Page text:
Facing up to Facebook: politicians, publics and the social media(ted) turn in New Zealand

Ross, Karen, Fountaine, Susan and Comrie, Margie (2015) Facing up to Facebook: politicians, publics and the social media(ted) turn in New Zealand. Media, Culture & Society, 37 (2). pp. 251-269. ISSN 0163-4437

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Official URL: http://dx.doi.org/10.1177/0163443714557983


Social media have an increasingly important place in the lives of citizens, and their potential to expand the reach of communication messages beyond individual networks is attractive to those looking to maximise message efficiency. The influence of Facebook in Obama’s 2008 campaign success galvanised many politicians into taking it seriously as a campaign tool. Our study explored the Facebook wall posts (1148 in total) of New Zealand Members of Parliament (MPs) leading up to the 2011 general election to determine posting behaviours and differences. Among other things, we found that women posted more frequently than men and that Labour MPs posted more than their National counterparts. Additionally, most politicians do not invite dialogue with readers of their posts, rarely get involved in comment threads and mostly take a monologic approach, using Facebook as a way of broadcasting information rather than as a medium enabling two-way flow. In other words, same old, same old.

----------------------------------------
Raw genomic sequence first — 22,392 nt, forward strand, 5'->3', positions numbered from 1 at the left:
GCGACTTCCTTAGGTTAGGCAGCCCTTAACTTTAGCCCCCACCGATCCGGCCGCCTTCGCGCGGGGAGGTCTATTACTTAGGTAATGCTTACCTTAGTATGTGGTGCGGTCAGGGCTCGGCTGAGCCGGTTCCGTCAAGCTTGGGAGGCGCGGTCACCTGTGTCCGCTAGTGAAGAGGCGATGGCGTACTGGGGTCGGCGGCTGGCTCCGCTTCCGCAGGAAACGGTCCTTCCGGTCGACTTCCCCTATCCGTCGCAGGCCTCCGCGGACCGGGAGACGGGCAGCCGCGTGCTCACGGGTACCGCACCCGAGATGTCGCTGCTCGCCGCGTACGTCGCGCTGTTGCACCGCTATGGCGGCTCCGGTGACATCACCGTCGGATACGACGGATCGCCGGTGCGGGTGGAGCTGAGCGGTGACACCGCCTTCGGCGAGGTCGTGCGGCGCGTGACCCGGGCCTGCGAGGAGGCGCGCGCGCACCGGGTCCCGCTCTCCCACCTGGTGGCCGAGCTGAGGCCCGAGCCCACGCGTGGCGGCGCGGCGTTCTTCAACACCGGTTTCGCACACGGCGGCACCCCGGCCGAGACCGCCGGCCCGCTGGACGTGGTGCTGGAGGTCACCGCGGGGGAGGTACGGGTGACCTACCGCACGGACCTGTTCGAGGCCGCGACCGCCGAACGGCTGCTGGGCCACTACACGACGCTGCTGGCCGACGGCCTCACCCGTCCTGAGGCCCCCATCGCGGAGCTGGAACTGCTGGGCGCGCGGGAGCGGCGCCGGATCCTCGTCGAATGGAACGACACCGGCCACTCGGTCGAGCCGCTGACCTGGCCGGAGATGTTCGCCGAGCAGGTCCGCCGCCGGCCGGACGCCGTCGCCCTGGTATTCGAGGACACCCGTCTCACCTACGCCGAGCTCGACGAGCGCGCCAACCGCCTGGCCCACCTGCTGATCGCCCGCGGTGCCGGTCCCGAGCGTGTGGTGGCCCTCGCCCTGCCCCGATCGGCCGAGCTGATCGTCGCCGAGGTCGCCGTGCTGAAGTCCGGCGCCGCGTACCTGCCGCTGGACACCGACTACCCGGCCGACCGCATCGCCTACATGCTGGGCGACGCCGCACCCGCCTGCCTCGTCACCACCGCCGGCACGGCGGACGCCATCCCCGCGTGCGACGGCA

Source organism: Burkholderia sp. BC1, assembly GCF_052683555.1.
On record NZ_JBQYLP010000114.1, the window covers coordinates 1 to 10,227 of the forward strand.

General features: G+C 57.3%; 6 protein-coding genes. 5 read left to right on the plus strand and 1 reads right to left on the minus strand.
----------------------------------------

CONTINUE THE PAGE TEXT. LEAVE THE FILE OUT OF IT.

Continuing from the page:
Item Type: Article
Uncontrolled Keywords: election campaigns, Facebook, New Zealand, political communication, social media
Subjects: L200 Politics
P300 Media studies
Department: Faculties > Arts, Design and Social Sciences > Design
Depositing User: Becky Skoyles
Date Deposited: 05 Dec 2014 08:32
Last Modified: 01 Aug 2021 04:48
URI: http://nrl.northumbria.ac.uk/id/eprint/18421

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